The theoretical concept of this process is professionally sound and well accepted but the key issue, of course, is the extent to which the examination operation can implement fully the concept. For example, the in-basket test2 was included in the State process for the first time this year (ICA has used this test since 1974) because certain skills judged as highly important were being measured only indirectly or not at all. Notably, the test has since been judged to be highly useful. Given the time constraints in the form of an April deadline for renewing a contract option with ETS this year, we decided against major changes in the written examination. There is, however, time leeway with regard to the oral and we have pressed the question “Is the present one hour examination interview a valid predictor of performance of Foreign Service Officers?”

The answer given by professional psychologists and in-house personnel generally is “yes-but”. Specific criticisms of the present oral include: that too much of the selection decision rests upon a one hour oral examination; that not enough time is given to the personal inter[Page 634]view during this hour; and that the validity of hypothetical questions designed to test interpersonal and operational skills is dependent upon having a common criteria for evaluating the responses and on the questions being administered in a standard format and that if these conditions do not obtain, the results are skewed. We also noted that the oral examination has not been a constant entity from year to year, with the examination precepts having been considerably modified and improved from those of three years ago. Last March we asked ETS to formulate proposals which would improve the oral examination process and ETS has done so in a way that looks promising, effective and realistic.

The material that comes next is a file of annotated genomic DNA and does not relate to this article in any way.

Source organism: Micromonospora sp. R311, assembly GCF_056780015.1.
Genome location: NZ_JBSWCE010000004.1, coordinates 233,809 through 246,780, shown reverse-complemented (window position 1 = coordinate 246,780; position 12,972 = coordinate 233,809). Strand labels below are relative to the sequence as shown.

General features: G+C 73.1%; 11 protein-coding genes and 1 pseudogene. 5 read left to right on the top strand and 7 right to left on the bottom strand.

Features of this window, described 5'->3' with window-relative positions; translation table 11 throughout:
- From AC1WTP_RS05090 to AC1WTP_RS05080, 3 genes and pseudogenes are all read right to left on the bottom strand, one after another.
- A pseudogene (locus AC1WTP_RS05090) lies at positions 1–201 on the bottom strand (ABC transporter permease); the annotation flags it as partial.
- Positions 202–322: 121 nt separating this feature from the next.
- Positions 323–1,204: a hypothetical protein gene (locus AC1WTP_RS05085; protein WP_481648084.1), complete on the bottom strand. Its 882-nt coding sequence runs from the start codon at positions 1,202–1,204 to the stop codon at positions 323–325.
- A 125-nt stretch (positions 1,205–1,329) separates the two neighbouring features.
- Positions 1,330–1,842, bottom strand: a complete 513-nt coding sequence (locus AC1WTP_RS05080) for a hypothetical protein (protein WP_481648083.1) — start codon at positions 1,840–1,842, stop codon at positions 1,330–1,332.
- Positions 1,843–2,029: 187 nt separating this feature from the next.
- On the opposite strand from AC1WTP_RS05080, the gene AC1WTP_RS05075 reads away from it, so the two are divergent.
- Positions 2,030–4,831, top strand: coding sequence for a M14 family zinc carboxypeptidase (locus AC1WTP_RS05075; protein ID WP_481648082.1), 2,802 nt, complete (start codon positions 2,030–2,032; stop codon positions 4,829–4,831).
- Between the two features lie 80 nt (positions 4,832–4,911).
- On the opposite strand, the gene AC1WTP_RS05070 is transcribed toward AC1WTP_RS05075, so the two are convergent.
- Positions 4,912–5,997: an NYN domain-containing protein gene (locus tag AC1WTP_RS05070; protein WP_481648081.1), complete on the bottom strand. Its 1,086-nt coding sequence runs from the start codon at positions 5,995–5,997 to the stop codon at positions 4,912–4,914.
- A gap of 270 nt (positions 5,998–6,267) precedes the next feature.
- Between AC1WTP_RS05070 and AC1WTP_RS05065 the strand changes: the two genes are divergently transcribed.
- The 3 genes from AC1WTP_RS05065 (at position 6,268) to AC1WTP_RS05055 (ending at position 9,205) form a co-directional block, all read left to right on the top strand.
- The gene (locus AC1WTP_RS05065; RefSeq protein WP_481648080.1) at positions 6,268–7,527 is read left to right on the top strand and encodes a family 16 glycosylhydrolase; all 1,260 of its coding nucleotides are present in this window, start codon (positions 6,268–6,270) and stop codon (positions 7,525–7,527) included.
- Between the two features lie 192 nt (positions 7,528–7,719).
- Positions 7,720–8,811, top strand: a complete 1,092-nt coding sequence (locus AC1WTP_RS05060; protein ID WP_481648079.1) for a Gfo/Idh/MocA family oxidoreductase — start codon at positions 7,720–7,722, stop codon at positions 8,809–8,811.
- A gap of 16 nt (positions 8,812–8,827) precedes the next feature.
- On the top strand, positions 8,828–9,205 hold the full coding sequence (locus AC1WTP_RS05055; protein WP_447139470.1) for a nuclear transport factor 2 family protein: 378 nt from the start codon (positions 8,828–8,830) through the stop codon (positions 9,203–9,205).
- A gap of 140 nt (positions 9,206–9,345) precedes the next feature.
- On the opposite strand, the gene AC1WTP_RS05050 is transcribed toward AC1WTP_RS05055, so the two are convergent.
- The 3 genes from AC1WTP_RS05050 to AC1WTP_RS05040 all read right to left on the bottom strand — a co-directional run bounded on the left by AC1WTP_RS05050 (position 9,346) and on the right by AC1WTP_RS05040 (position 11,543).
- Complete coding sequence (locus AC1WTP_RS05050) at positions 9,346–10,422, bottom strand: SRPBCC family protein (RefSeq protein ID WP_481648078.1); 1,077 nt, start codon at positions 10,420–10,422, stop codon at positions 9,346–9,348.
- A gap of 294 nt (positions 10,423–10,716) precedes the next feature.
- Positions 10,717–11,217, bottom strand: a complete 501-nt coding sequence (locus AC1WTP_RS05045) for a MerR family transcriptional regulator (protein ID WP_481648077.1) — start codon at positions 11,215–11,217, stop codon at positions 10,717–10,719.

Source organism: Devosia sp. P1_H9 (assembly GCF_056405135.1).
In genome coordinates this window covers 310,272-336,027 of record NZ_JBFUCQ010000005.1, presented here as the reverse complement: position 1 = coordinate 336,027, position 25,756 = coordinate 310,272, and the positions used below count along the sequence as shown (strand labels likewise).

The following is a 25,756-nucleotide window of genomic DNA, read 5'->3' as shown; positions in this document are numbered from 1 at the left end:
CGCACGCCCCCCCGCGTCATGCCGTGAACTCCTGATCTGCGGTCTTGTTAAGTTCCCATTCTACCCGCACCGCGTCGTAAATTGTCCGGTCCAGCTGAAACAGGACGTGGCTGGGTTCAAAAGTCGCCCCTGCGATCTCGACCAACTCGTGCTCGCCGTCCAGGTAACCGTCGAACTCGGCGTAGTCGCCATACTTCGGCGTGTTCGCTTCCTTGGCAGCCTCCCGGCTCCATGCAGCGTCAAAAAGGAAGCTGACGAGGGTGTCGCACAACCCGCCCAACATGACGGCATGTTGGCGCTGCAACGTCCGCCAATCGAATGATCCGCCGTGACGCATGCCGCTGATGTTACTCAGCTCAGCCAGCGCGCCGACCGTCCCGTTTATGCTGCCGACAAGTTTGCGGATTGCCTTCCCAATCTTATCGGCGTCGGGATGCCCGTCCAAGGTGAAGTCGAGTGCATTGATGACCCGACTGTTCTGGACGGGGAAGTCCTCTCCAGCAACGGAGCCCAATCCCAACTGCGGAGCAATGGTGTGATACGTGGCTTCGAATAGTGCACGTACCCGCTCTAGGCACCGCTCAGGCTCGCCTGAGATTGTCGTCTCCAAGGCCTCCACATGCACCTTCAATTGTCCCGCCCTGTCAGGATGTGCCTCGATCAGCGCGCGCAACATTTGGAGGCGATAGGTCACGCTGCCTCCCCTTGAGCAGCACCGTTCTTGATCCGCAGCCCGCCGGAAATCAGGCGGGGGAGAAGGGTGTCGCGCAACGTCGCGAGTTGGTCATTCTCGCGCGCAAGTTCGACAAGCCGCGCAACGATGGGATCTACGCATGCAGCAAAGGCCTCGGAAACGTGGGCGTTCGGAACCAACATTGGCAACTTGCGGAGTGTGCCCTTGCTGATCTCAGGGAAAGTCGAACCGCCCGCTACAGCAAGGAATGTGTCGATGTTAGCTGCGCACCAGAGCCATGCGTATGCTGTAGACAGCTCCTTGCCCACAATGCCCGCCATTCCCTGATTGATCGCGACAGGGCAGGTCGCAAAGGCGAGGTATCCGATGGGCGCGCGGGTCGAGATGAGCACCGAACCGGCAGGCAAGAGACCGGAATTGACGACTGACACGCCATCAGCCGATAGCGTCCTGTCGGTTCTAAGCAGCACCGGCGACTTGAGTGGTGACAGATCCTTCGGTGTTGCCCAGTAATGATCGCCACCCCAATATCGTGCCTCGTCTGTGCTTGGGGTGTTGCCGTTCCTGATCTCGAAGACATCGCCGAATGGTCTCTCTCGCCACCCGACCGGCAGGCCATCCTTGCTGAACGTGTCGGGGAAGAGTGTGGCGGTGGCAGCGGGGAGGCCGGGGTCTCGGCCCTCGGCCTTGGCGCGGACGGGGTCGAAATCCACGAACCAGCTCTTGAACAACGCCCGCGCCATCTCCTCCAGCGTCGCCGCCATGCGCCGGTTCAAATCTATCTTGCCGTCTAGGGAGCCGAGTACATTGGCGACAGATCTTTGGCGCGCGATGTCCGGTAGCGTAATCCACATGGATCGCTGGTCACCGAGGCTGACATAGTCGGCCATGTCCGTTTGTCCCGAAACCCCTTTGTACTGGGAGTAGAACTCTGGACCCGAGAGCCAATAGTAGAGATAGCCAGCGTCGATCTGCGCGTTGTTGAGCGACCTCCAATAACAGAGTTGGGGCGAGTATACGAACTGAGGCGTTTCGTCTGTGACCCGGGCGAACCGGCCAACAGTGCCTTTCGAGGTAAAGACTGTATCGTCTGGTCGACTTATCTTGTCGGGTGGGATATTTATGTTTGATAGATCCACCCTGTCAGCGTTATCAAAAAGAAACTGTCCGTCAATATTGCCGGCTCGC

The proposed oral evaluation process uses what is called an assessment center type format that incorporates a self-inventory exercise, a one-on-one interview, and a leaderless group discussion exercise and a prepared presentation for each candidate. This will subject the candidate to the observations of Deputy Examiners or assessors for a total of about 3½ hours. The process which lasts the whole day is one of overall evaluation based on the current job analysis of Foreign Service work and knowledges, skills, abilities and personal characteristics judged to be important in the performance of that work. The format meshes closely with the in-basket test and would involve evaluation of a candidate’s qualifications based on his performance in the group exercise and individual interview. No selection decision will be made until all data are in, which because the scoring of the in-basket is by ETS, would take a maximum of two weeks. The proposal calls for 3 examiners assessing 6 candidates every other day with 3 or 4 groups being conducted simultaneously in Washington and one group every other day for travelling panels in other cities.